December 2015
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Decisions, Decisions. A Semi-Experienced WWOOFer’s Perspective

WWOOFing changed my life. There’s no doubt about it. I can safely say that no other decision has made such a positive impact on my life. It gave me the opportunity to explore a new world, in more ways than one. On one hand, it led to the change in scenery I needed to inspire my own personal growth. For someone interested in any of the many facets of permaculture with a passion for travel, I would recommend WWOOF. At the very least, taking the time to find out more and give it some thought wouldn’t hurt. That being said, WWOOFing isn’t for everyone. This isn’t meant to be taken as discouragement. My intention is to be honest with full disclosure in telling you that WWOOFing IS NOT A VACATION. Many WWOOFers fall victim to unrealistic expectations of what the experience will be. Every farm is unique, offering a wide range of skills to learn and routes to take in the world of farming and permaculture. Of the thousands of farms in the U.S., one will not find any two that won’t have significant differences in at least one major area: climate, people, animals, plants, and methodology.

Choosing the right farm is a task all in itself. The process can be made more efficient with a few simple tips. These suggestions are based mainly off of personal experiences and interactions with other WWOOFers along the way. This is only meant to act as a guide for anyone looking to take the first step towards being a committed WWOOFer. And, as always, remember to go with what feels right after doing your own research.

My first suggestion doesn’t necessarily have to come first but it will help tremendously down the road if it’s taken into account early on in the process. Be honest with your wants and needs. Do you enjoy gardening? Do you have a passion for animals? Are you looking to make a difference? The questions are endless, as are the answers. There is no one right answer. If you stay true to you, I have no doubt you will end up where you need to be. Once you have narrowed down your own preferences you’re ready for the next step…checking out the many farms!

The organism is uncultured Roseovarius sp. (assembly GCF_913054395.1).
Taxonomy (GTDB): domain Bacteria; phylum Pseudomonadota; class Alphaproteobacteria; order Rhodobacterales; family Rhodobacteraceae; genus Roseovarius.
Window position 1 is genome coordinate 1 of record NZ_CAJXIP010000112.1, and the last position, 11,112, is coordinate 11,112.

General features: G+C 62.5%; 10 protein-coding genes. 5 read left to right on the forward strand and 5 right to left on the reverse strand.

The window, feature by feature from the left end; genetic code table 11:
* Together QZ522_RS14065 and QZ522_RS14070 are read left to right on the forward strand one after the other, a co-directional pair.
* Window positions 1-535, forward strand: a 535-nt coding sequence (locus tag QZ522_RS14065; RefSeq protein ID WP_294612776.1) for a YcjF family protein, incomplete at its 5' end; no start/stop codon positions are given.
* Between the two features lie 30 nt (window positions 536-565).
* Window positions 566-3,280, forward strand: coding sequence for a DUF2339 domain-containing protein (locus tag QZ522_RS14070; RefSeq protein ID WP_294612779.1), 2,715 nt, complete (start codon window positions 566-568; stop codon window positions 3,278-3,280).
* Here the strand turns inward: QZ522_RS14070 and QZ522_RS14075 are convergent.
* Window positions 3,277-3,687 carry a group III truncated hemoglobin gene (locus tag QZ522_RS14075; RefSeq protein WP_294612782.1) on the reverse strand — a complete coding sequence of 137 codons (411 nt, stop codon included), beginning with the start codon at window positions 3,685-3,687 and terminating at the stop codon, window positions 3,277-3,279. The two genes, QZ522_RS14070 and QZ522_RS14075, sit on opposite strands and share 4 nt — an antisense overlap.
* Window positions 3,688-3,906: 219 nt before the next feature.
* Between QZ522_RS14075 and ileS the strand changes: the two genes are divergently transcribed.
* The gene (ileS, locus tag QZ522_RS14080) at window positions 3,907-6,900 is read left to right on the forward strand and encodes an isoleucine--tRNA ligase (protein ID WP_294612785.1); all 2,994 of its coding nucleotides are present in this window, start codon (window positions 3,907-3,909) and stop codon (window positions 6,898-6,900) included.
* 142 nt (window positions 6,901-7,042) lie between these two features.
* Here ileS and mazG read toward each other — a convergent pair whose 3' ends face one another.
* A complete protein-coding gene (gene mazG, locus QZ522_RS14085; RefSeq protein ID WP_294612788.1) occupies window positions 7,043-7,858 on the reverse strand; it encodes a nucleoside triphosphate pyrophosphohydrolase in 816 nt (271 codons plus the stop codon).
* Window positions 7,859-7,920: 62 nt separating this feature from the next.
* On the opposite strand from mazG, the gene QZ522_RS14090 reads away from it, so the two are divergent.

In order to view the farms you have to be a member of the WWOOF organization. Becoming a member gives you access to the thousands of farms you will have to choose from for an entire year from the date of purchase. Signing up to be a member of the WWOOF organization takes a few minutes and about $40 depending on if you’d like a paper copy of the farm list in addition to the online access. Receiving the paper copy isn’t crucial if your access to internet is adequate. Farms are being added to the list of hosts on a weekly basis and it’s much easier to stay updated on those changes through the website anyway.

Take some time to look at what the different farms have to offer. Everyone will have a varying set of interests. Most hosts provide a brief description of daily tasks, long-term projects, housing options, and much more. General categories for common questions are available through narrowed search options. Some of these include WWOOFer space, farm type, lodging options, preferred stay length, and diet restrictions. Each farm falls under one of three availabilities: Open Now, Needs Help Urgently, and Available Next Season.

My advice is that you look at a few host farms every few days. Consistency is key in seeing as many of your options as possible. Start simple. What region of the country would you like to explore? What climate would you like to experience? Check often and save farms you find interesting to Favorites. This can be found at the bottom of your home page. After you’ve compiled a satisfying number of favorites, start contacting! And don’t wait until a week before to do so. Send emails and make calls at least a month in advance, if not more. My preference was to send personalized emails to a handful of my top favorites before going any further. That doesn’t mean stop looking either. There is no limit to the number of farms you can visit! But again, start simple.

Some hosts will reply immediately and some won’t ever respond at all. This is to be expected. Of the two dozen I attempted to contact initially only half sent messages back. Of those, about half said they were unavailable. Be reasonable and flexible with hosts as they are encouraged to do the same with you. Remember, every host is different! From here your choices become all your own. Feel out hosts and what they have to offer you as well as what you have to offer them. Stay positive, show enthusiasm, and be honest with all parties involved. If you can do this, you’ll be that much closer to setting foot out the door on a journey of a lifetime.

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1 comment to Decisions, Decisions. A Semi-Experienced WWOOFer’s Perspective

  • Ken

    I wish I’d had an opportunity like this when I was younger and had less responsibilities. Thanks for sharing. I’m sure there are many young adults emerging from the doors of the school system that dont want to take on debt for a degree and rather learn a little about American life. This information may help them be able to choose alternatives.

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